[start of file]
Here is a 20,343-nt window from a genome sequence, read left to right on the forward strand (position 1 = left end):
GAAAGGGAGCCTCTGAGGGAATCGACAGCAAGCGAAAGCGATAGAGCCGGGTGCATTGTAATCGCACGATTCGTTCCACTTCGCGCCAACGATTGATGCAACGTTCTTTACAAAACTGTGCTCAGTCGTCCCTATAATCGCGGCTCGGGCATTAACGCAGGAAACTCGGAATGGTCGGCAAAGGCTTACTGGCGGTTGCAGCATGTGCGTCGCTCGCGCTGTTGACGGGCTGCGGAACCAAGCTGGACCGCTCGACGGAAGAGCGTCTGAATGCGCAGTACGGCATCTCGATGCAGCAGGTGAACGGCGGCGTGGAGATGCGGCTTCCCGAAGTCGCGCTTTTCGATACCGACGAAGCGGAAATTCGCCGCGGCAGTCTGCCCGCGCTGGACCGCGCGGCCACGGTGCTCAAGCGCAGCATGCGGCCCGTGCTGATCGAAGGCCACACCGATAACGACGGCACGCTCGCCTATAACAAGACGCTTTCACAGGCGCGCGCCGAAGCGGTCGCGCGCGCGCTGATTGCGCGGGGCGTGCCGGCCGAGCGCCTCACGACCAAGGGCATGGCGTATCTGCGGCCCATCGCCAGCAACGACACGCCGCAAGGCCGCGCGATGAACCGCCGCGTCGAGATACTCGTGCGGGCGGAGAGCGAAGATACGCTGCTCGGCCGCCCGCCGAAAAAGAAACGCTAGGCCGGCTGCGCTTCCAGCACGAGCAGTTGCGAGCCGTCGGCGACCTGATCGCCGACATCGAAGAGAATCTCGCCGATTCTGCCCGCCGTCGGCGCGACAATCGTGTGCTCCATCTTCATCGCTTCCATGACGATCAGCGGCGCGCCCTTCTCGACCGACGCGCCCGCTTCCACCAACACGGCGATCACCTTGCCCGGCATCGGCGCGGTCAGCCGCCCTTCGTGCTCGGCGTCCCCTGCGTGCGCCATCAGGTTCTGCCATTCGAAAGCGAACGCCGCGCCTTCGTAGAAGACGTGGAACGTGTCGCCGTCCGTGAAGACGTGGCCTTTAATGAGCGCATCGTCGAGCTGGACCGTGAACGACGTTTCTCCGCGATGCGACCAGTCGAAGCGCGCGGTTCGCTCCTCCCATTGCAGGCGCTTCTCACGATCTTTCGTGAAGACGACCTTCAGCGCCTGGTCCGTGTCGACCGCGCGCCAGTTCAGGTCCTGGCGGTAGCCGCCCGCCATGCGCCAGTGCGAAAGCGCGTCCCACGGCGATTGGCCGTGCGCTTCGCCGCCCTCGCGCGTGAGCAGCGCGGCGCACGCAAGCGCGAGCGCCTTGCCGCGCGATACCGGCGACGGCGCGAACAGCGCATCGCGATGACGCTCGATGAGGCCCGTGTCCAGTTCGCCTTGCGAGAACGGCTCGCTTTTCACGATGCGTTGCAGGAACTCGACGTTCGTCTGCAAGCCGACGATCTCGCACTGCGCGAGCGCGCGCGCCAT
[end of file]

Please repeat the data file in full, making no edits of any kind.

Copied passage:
Here is a 20,343-nt window from a genome sequence, read left to right on the forward strand (position 1 = left end):
GAAAGGGAGCCTCTGAGGGAATCGACAGCAAGCGAAAGCGATAGAGCCGGGTGCATTGTAATCGCACGATTCGTTCCACTTCGCGCCAACGATTGATGCAACGTTCTTTACAAAACTGTGCTCAGTCGTCCCTATAATCGCGGCTCGGGCATTAACGCAGGAAACTCGGAATGGTCGGCAAAGGCTTACTGGCGGTTGCAGCATGTGCGTCGCTCGCGCTGTTGACGGGCTGCGGAACCAAGCTGGACCGCTCGACGGAAGAGCGTCTGAATGCGCAGTACGGCATCTCGATGCAGCAGGTGAACGGCGGCGTGGAGATGCGGCTTCCCGAAGTCGCGCTTTTCGATACCGACGAAGCGGAAATTCGCCGCGGCAGTCTGCCCGCGCTGGACCGCGCGGCCACGGTGCTCAAGCGCAGCATGCGGCCCGTGCTGATCGAAGGCCACACCGATAACGACGGCACGCTCGCCTATAACAAGACGCTTTCACAGGCGCGCGCCGAAGCGGTCGCGCGCGCGCTGATTGCGCGGGGCGTGCCGGCCGAGCGCCTCACGACCAAGGGCATGGCGTATCTGCGGCCCATCGCCAGCAACGACACGCCGCAAGGCCGCGCGATGAACCGCCGCGTCGAGATACTCGTGCGGGCGGAGAGCGAAGATACGCTGCTCGGCCGCCCGCCGAAAAAGAAACGCTAGGCCGGCTGCGCTTCCAGCACGAGCAGTTGCGAGCCGTCGGCGACCTGATCGCCGACATCGAAGAGAATCTCGCCGATTCTGCCCGCCGTCGGCGCGACAATCGTGTGCTCCATCTTCATCGCTTCCATGACGATCAGCGGCGCGCCCTTCTCGACCGACGCGCCCGCTTCCACCAACACGGCGATCACCTTGCCCGGCATCGGCGCGGTCAGCCGCCCTTCGTGCTCGGCGTCCCCTGCGTGCGCCATCAGGTTCTGCCATTCGAAAGCGAACGCCGCGCCTTCGTAGAAGACGTGGAACGTGTCGCCGTCCGTGAAGACGTGGCCTTTAATGAGCGCATCGTCGAGCTGGACCGTGAACGACGTTTCTCCGCGATGCGACCAGTCGAAGCGCGCGGTTCGCTCCTCCCATTGCAGGCGCTTCTCACGATCTTTCGTGAAGACGACCTTCAGCGCCTGGTCCGTGTCGACCGCGCGCCAGTTCAGGTCCTGGCGGTAGCCGCCCGCCATGCGCCAGTGCGAAAGCGCGTCCCACGGCGATTGGCCGTGCGCTTCGCCGCCCTCGCGCGTGAGCAGCGCGGCGCACGCAAGCGCGAGCGCCTTGCCGCGCGATACCGGCGACGGCGCGAACAGCGCATCGCGATGACGCTCGATGAGGCCCGTGTCCAGTTCGCCTTGCGAGAACGGCTCGCTTTTCACGATGCGTTGCAGGAACTCGACGTTCGTCTGCAAGCCGACGATCTCGCACTGCGCGAGCGCGCGCGCCAT